Script and Module Best Practice question

I wrote a module with a bunch of functions and I also wrote several tools that use those functions. The tools are also functions. I need to share the module and tools with my team and I want the tools to be easy to access so I added them to the module. That allows a user to type verb-toolname and not have to dot source the script from another location to run the tool. I wanted to get others thoughts on this to see what others do or have done.

Yep, that’s the way to do it! Module with all your stuff in it. If you wanted to get really fancy you could look into setting up a private nuget server to host your modules, then you could use stuff like install-module and find-module to download and install the module, rather than dealing with copying your module folder around.

Edit: Also, if you’re not already, now would be a great time to look into putting your module code into some sort of source control system. If you’re in a windows shop maybe check with your devs to see if they use TFS. They can carve you off a team site and set up a GIT repository easily enough.

Thanks, that reassures that my tools can also be in my module.

I created a network module repository and wrote a “setup” script for my team to use to register the repository. I added a script in the module to update modules in the repository once a week. the “setup” script creates a PS profile and adds a line to it to run the update script. So whenever the console runs it will run update-module against all modules that are in the repository.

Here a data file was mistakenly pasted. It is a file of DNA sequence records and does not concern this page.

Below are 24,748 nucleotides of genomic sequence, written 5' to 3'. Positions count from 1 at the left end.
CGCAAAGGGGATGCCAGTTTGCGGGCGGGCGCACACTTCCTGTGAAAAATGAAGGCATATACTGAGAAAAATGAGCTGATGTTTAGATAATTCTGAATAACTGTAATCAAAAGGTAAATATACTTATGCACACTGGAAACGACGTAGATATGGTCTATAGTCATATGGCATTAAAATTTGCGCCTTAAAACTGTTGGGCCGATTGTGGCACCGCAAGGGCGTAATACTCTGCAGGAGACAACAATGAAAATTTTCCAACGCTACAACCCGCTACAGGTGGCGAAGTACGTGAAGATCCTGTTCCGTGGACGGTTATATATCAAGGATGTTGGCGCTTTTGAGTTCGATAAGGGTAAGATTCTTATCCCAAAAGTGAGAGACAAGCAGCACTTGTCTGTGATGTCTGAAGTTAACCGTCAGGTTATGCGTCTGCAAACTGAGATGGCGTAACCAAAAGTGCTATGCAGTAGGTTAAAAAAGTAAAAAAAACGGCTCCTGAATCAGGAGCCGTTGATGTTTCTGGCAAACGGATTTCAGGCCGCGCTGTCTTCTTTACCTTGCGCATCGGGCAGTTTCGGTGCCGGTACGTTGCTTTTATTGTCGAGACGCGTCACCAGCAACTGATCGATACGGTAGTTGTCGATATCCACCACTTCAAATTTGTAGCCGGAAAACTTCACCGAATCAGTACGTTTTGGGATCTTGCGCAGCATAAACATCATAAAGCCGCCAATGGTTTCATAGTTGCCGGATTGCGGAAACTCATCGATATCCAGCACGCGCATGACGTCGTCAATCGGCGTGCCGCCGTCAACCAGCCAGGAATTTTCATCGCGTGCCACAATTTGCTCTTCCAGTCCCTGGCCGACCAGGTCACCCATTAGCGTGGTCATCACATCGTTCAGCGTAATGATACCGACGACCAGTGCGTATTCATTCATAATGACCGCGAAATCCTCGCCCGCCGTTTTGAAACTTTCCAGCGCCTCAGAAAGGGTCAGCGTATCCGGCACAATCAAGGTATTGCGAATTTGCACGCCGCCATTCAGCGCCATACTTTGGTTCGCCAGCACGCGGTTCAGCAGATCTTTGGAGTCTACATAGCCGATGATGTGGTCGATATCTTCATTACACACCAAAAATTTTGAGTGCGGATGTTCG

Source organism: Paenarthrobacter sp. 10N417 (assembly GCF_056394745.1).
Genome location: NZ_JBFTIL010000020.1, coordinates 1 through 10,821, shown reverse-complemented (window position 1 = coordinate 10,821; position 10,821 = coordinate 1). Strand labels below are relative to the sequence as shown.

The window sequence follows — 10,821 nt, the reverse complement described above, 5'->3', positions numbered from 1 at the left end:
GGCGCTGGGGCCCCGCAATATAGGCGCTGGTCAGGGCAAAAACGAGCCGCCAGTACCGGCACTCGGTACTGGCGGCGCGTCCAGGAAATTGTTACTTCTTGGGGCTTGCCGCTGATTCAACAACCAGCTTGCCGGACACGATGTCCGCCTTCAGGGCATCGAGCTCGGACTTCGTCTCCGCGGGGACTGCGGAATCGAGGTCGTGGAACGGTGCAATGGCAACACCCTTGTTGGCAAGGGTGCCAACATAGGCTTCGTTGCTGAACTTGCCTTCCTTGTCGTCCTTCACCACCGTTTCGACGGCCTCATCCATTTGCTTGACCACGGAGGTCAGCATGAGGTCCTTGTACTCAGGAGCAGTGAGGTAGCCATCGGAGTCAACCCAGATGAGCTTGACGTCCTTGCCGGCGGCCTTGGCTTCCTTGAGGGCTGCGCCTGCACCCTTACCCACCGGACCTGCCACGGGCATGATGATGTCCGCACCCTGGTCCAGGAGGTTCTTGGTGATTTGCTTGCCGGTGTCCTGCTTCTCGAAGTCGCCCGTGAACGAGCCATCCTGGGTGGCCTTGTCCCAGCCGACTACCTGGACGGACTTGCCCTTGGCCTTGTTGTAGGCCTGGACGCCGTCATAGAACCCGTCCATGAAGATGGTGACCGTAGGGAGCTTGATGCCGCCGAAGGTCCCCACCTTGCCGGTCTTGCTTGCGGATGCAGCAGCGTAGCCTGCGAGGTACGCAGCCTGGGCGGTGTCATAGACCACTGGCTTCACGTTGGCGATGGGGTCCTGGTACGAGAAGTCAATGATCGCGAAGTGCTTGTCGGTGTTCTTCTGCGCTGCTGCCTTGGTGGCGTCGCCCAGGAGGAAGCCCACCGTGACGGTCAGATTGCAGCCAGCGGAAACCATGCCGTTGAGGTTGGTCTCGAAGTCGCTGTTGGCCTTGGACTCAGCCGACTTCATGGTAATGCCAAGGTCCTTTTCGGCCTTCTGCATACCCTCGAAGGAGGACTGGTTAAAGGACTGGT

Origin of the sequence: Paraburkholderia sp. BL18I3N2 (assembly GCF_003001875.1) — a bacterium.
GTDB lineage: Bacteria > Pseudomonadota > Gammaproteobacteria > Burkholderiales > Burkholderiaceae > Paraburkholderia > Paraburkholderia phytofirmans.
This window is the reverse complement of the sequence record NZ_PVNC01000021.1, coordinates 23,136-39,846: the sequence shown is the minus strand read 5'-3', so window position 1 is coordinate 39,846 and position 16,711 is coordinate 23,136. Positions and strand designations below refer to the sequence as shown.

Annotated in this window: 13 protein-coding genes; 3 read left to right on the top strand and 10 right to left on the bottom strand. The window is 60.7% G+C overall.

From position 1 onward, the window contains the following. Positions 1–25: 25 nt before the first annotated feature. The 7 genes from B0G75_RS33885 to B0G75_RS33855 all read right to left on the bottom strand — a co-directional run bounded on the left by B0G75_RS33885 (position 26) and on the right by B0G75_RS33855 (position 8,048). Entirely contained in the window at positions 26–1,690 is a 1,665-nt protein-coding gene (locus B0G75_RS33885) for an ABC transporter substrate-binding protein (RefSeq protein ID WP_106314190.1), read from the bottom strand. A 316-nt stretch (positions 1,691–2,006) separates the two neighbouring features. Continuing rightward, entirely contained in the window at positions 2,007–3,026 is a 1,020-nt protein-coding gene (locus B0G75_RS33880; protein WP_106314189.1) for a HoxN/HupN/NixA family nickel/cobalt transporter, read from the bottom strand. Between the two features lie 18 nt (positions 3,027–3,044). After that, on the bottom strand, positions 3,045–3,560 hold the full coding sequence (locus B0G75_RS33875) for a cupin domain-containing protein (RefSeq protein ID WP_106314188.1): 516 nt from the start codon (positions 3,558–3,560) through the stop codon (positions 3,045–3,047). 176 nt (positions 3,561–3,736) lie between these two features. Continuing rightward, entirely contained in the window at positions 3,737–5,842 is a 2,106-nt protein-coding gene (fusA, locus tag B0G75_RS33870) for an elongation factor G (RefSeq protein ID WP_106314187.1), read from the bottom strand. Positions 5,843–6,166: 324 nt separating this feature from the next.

Source Control is something I really need to get into. I’m not there yet, but its on my moving up list. Platyps is also something I need to work on too.

I had a similar process with a network share, trying to keep it all updated. Your solution sounds better than what I had, seems like whatever I tried just resulted in files all over the place and my session would take forever to load. If you’ve done any downloads from the powershell gallery with the powershellget commands it’s pretty clean.

Find-Module Platyps | install-module -scope currentuser
might be one to try out. You get hooked on that and it’s hard to go back to a network share.

Oh and on the topic of PlatyPS, it’s pretty awesome. If you already have the comment-based help written for each function, it’s literally two commands to convert everything over.

I know the PowerShell Scriting and Toolmaking book covers PlatyPS. I fumbled through using it, but was hoping to find additional documentation about it (tutorials, or guides). Ironically the PlatyPS help documentation seems slim.

For platyPS check out the powershell unplugged video from ignite. PlatyPS demo starts at around minute 7.